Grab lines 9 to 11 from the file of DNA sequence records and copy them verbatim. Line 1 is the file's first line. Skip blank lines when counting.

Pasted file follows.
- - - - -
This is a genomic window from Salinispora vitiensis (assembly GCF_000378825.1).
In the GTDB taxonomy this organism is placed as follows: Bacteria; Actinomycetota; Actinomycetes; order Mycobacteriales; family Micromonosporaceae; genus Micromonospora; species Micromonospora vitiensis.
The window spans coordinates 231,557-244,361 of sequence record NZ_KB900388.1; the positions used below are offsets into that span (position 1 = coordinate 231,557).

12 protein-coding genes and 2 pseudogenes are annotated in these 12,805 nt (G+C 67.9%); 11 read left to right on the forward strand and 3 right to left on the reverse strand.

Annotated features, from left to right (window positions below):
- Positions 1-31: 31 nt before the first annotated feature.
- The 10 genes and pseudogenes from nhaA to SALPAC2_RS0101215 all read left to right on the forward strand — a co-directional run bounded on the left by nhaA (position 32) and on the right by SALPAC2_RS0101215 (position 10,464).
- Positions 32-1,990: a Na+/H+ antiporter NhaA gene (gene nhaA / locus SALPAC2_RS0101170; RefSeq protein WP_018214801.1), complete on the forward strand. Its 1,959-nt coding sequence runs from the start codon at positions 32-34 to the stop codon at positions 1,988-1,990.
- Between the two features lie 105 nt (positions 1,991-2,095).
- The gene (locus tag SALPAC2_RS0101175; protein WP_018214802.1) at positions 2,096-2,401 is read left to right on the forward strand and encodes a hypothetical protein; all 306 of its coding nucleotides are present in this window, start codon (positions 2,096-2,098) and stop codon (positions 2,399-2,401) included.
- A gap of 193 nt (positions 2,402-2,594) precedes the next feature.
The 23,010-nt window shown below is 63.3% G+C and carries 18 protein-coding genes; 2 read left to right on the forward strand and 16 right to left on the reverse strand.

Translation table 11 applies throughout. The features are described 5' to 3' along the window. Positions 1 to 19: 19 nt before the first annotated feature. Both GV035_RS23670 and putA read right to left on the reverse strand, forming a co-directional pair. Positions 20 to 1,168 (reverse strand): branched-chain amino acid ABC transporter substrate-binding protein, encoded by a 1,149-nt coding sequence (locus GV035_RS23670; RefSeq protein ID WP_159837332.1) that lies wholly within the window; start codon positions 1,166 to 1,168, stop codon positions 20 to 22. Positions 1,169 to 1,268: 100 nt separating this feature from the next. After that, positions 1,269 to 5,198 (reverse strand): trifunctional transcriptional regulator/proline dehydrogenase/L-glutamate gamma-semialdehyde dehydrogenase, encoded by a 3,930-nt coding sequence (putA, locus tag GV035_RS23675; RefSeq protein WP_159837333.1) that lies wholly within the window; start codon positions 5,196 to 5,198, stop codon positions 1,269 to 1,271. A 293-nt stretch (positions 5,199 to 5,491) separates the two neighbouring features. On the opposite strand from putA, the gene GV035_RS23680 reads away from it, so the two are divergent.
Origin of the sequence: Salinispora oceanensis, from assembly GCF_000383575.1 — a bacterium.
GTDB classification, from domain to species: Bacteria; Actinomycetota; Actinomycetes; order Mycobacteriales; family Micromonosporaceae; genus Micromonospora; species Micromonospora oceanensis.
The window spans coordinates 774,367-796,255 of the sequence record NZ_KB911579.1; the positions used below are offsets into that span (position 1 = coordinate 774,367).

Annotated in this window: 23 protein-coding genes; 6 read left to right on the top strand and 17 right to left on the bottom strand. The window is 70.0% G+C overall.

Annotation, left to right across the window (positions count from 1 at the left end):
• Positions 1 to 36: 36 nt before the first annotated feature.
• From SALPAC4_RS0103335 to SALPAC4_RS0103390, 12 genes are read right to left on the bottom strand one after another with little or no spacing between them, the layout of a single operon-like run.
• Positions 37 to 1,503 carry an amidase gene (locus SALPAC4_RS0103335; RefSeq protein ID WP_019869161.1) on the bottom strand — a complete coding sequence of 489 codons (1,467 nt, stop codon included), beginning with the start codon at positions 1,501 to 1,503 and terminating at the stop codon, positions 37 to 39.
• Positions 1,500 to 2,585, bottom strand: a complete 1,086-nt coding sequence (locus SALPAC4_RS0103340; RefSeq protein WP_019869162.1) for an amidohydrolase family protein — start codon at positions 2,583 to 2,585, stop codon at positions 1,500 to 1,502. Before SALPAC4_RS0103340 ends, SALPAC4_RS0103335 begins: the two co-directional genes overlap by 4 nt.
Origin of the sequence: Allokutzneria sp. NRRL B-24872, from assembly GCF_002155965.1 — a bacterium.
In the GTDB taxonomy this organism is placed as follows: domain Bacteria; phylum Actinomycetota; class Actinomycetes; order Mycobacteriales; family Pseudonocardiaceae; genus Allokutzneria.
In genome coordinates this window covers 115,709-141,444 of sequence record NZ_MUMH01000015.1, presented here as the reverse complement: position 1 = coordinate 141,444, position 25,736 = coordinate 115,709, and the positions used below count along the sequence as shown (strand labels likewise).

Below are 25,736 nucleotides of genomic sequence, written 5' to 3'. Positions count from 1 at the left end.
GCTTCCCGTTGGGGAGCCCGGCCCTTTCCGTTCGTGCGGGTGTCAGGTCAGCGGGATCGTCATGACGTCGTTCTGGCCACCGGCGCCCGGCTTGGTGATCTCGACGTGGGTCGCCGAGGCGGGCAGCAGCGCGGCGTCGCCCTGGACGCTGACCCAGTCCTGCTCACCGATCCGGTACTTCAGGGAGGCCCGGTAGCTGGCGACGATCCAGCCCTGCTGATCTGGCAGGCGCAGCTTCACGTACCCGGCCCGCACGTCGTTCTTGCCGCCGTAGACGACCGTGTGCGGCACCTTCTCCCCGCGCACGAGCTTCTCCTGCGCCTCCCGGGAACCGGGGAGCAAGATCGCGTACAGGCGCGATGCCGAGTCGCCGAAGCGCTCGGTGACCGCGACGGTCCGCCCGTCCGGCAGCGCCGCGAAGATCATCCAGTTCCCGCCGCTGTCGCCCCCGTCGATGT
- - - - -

- Between the two features lie 105 nt (positions 1,991-2,095).
- The gene (locus tag SALPAC2_RS0101175; protein WP_018214802.1) at positions 2,096-2,401 is read left to right on the forward strand and encodes a hypothetical protein; all 306 of its coding nucleotides are present in this window, start codon (positions 2,096-2,098) and stop codon (positions 2,399-2,401) included.
- A gap of 193 nt (positions 2,402-2,594) precedes the next feature.